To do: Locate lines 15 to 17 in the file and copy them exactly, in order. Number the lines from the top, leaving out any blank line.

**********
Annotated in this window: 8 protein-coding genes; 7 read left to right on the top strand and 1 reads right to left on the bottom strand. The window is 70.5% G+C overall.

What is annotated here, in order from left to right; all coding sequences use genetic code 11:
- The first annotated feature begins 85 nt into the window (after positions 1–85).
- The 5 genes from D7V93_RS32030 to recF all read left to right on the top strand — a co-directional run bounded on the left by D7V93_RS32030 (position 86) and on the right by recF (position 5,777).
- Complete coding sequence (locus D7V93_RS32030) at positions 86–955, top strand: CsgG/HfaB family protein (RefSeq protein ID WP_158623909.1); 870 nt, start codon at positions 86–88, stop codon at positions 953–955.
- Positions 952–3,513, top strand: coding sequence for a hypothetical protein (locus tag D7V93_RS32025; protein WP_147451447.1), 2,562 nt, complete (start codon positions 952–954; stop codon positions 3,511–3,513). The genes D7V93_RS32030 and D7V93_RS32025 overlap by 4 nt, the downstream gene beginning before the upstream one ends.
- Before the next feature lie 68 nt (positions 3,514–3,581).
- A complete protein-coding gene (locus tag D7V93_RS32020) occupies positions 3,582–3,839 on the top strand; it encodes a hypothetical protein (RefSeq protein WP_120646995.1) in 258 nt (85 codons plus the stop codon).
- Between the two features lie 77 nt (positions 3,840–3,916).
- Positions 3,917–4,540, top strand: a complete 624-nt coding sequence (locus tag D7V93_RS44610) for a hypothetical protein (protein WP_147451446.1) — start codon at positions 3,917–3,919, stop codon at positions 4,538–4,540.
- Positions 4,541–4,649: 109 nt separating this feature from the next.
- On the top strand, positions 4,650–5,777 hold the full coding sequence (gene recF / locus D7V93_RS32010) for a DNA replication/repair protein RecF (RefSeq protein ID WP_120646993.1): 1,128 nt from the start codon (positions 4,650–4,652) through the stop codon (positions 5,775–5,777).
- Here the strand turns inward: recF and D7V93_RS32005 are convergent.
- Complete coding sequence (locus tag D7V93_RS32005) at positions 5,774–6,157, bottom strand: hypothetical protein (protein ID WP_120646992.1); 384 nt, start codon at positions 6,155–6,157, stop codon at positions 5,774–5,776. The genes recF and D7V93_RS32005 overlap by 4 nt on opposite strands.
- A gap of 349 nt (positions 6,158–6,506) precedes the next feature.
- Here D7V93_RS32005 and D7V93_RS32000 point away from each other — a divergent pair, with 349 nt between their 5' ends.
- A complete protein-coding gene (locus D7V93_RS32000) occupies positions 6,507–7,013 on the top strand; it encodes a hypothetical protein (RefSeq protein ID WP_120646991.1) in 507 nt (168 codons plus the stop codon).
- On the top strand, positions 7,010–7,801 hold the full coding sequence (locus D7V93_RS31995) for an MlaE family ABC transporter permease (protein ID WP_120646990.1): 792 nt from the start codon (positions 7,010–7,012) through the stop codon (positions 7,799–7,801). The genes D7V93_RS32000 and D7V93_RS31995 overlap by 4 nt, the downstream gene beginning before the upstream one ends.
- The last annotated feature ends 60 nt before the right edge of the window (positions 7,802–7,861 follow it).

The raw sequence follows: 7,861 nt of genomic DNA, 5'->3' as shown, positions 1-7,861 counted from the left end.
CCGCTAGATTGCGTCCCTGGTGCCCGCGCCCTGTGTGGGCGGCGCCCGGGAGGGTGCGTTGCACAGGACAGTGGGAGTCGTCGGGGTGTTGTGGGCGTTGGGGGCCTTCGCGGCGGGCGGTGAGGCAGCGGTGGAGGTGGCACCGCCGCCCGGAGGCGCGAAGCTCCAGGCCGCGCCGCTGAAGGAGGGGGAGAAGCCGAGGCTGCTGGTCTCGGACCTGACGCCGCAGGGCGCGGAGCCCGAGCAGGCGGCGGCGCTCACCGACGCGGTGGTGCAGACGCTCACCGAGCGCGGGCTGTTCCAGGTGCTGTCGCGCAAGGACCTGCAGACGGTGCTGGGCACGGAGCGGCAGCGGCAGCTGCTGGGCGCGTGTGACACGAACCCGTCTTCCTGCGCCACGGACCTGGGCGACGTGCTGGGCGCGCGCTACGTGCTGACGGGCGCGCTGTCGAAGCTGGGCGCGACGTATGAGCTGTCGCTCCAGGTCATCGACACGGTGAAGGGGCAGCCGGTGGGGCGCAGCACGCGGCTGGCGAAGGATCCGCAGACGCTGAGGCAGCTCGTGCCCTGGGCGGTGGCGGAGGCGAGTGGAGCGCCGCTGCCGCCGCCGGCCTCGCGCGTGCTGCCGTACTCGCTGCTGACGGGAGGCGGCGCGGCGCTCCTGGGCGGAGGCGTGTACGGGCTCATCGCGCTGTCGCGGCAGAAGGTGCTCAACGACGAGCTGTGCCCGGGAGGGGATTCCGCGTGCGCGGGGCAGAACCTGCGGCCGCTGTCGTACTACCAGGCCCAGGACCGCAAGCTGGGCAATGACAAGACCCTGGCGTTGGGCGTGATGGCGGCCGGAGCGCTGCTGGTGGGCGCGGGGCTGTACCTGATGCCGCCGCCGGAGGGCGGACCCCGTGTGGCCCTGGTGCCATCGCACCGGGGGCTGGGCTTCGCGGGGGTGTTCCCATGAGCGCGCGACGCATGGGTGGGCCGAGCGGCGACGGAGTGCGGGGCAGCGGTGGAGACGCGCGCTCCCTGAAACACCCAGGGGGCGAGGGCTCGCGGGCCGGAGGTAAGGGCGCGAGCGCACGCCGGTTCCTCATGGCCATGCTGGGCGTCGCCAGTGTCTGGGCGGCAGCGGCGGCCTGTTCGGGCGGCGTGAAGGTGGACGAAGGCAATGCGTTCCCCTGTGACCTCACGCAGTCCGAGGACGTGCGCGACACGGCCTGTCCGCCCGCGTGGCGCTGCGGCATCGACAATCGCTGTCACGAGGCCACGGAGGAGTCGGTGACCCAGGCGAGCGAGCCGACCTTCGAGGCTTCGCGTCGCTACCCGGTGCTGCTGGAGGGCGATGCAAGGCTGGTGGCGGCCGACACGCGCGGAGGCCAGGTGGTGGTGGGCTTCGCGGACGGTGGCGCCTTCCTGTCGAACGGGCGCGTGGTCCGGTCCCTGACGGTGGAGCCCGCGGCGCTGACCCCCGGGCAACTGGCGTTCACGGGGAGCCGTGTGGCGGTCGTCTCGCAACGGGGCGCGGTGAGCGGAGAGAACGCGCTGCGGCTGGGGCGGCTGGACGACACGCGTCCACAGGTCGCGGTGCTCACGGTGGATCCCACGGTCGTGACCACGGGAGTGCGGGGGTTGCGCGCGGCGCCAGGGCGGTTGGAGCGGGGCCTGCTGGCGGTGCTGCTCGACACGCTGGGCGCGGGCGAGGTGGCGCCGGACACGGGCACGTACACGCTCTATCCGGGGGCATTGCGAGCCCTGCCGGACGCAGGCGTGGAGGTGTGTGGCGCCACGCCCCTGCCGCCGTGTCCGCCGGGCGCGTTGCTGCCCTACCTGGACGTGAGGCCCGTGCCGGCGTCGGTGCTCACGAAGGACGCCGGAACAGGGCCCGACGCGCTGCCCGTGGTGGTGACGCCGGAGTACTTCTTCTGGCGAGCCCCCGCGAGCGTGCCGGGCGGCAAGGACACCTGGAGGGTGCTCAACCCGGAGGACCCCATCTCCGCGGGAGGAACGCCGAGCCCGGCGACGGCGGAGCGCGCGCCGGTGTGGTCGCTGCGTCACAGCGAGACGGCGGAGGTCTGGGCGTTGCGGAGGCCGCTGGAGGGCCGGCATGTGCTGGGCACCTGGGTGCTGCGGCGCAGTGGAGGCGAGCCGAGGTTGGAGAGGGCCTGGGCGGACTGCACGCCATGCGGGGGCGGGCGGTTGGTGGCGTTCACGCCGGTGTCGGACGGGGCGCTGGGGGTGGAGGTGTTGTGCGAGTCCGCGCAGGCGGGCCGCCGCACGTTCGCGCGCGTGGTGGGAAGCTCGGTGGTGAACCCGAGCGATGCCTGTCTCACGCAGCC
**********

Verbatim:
- A gap of 349 nt (positions 6,158–6,506) precedes the next feature.
- Here D7V93_RS32005 and D7V93_RS32000 point away from each other — a divergent pair, with 349 nt between their 5' ends.
- A complete protein-coding gene (locus D7V93_RS32000) occupies positions 6,507–7,013 on the top strand; it encodes a hypothetical protein (RefSeq protein ID WP_120646991.1) in 507 nt (168 codons plus the stop codon).